ASHLAND — In a rare reversal of fortune, the City Council has rescinded a controversial decision chopping a social service grant to the Ashland Community Resource Center operated by Options for Housing Residents of Ashland.
The ACRC is a program providing support for families in danger of homelessness, and it offers job counseling and assistance with paperwork to access further resources in the Ashland area.
The council in deciding its annual social service grants had been asked to award the organization $40,000 by the city’s Housing and Human Services Commission, citing the numbers of people helped in finding jobs and housing.
But when it came time to award the grant on April 18, questions arose about an OHRA board member who also serves on the commission being present for the recommendation, as well as a lack of a strategic plan for the organization.
The commissioner, Sharon Harris, is a volunteer in both capacities and receives no financial benefit.
The conflict concern, along with a desire to give greater funding to the St. Vincent DePaul organization, which serves a similar population, caused the council to award $4,000 rather than $40,000.
“The cut to the grant was too severe," said Councilor Stefani Seffinger at the Tuesday meeting in making the motion to rescind the vote that cut their grant. "They have worked with a consultant to improve record keeping, increased services for job readiness, and they have moved clients to make appointments for services cutting down on the resource center as a place to hang out. I believe they should be encouraged. For this reason, I recommend increasing their allotment to $22,000.”
Testifying before the council, OHRA Executive Director Leigh Madsen pleaded with the council to restore the grant in order to assist the ACRC which, he said, has grown its donor base and cut its request to the city of Ashland with each request. “ACRC is the place to go for positive change. We like to say the ACRC is a one-stop (shop) for social services.”
OHRA board member Kate Hartzell asked the council to set aside its previous notions regarding the alleged conflict. “If the person is a volunteer, they would be exempt,” Hartzell said while admonishing the council to reconsider. “I apologize to that volunteer in public for the damage to her reputation.”
Councilor Dennis Slattery agreed that, while the alleged conflict was more one of appearance, it shouldn’t have happened. He also agreed that the grant money be given to OHRA for the Resource Center. “This is a good person doing hard work in the community and should have been given the benefit of the doubt. It’s a huge penalty.”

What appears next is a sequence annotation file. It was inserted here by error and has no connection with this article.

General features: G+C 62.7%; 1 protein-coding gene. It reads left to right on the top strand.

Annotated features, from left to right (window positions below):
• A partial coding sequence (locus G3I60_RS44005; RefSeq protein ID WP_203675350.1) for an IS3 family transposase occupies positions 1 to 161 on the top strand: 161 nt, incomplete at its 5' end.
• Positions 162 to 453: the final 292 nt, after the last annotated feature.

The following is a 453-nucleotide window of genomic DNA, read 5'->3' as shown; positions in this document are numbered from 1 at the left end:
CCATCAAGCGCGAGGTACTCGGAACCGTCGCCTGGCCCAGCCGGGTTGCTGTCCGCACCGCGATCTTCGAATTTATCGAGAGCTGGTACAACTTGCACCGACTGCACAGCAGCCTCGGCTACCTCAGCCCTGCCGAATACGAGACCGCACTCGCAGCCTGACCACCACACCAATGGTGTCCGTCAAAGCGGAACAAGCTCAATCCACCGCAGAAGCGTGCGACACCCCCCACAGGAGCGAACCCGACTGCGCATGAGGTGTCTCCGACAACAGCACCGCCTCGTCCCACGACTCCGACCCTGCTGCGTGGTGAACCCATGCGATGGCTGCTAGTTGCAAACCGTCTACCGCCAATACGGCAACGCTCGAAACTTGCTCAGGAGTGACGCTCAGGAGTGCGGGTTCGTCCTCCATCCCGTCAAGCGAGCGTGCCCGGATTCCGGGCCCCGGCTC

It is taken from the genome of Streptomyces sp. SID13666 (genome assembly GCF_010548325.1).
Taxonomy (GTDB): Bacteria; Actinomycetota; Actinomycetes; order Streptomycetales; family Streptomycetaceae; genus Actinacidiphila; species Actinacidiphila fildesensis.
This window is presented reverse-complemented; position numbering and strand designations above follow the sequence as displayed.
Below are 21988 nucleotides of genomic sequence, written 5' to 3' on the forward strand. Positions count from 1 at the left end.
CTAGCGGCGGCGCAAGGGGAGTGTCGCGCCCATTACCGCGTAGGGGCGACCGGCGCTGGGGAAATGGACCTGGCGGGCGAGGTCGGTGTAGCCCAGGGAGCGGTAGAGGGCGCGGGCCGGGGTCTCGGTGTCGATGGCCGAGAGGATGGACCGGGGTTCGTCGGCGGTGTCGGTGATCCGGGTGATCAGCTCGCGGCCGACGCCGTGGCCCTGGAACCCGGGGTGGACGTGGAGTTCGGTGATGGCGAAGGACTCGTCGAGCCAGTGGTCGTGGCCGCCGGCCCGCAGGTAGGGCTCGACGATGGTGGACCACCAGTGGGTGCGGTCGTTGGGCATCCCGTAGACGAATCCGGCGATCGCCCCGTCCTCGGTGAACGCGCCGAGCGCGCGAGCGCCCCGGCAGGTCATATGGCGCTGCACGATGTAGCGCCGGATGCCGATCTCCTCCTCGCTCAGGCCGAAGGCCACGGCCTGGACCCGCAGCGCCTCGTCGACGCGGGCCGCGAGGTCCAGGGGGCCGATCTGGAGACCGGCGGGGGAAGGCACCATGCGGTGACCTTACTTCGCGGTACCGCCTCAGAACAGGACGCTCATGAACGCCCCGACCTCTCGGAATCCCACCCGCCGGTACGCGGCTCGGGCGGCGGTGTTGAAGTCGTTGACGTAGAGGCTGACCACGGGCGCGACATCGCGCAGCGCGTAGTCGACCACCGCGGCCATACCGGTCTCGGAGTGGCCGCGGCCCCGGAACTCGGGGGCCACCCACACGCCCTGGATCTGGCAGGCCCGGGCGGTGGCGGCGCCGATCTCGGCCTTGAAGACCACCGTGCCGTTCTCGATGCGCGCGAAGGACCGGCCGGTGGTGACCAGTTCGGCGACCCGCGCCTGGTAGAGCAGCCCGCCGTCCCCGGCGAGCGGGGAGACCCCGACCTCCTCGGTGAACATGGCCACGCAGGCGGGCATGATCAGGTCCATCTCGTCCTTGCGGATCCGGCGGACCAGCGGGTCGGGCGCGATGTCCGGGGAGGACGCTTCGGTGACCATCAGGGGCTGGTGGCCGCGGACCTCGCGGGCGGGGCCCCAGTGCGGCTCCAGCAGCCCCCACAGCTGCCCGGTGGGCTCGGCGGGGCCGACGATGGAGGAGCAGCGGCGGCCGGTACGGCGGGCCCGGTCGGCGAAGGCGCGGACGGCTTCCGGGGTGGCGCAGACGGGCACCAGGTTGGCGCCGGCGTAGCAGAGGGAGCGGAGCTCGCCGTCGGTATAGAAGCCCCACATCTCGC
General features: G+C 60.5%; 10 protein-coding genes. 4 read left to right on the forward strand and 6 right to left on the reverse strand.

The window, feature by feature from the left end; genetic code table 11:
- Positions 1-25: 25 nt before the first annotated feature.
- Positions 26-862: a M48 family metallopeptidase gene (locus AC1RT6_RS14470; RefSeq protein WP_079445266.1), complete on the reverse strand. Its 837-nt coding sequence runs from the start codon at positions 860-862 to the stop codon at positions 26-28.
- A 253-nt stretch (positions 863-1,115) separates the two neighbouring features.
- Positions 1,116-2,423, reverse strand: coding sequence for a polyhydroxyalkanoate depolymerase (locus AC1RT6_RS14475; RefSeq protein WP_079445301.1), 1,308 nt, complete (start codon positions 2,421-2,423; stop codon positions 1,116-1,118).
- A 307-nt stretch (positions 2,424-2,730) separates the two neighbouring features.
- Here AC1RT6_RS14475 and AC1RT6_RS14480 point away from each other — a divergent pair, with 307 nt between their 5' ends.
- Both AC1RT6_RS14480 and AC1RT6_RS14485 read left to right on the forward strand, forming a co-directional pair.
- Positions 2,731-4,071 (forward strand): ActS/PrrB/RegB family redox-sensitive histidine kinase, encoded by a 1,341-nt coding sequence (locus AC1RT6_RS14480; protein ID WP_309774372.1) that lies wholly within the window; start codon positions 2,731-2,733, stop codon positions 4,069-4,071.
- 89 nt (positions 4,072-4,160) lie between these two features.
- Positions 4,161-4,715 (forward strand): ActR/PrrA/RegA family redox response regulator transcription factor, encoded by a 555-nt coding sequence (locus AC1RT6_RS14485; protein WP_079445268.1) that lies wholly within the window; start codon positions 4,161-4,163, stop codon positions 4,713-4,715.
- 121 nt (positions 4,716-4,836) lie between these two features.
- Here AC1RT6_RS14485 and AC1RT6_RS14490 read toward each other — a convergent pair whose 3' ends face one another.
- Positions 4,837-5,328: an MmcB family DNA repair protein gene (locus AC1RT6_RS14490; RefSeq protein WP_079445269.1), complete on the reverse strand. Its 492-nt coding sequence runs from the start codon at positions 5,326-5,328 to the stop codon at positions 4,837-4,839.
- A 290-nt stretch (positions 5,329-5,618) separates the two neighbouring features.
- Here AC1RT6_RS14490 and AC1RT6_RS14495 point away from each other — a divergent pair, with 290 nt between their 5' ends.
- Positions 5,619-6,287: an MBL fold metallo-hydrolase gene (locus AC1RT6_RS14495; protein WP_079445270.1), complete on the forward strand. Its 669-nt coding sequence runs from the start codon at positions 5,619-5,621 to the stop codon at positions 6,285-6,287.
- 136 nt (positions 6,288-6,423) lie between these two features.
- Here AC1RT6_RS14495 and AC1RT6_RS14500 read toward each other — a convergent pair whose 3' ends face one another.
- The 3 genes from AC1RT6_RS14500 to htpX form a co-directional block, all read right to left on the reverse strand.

“Yes, I have a problem with how the process was handled,” said Councilor Greg Lemhouse. “I’m not against a re-allocation, but that means taking away from other agencies that do good work. ... I haven’t received emails or phone calls about the issues, what I have received is bullying.” The councilor said he expects to be able to ask questions and make decisions without receiving hostility from the community.
Councilor Rich Rosenthal had similar concerns about the council reversing itself based on public comment and protest. “If the council does not take the advice of a city commission and there’s an outcry, we’re going to go back and take a look at this again?” Rosenthal said. “I have real concerns about this process.”
Mayor John Stromberg stepped in and broke a 3-3 tie to restore the funding. “I think it is a very complex situation, but we’re a community and we need to be able to work through these situations,” he said. Stromberg followed up with an endorsement of improvements to the Resource Center. “OHRA has done good work in this community and it’s appreciated.”
Exactly how the city will re-allocate funds has yet to be determined. The council directed staff to go through the entire $137,000 social service grant budget and look for ways to re-allocate to OHRA without drastically cutting other grantees. That recommendation is expected at the next council meeting.
—Email Ashland freelance writer Julie Akins at firstname.lastname@example.org and follow her on Twitter at twitter.com/@julieakins.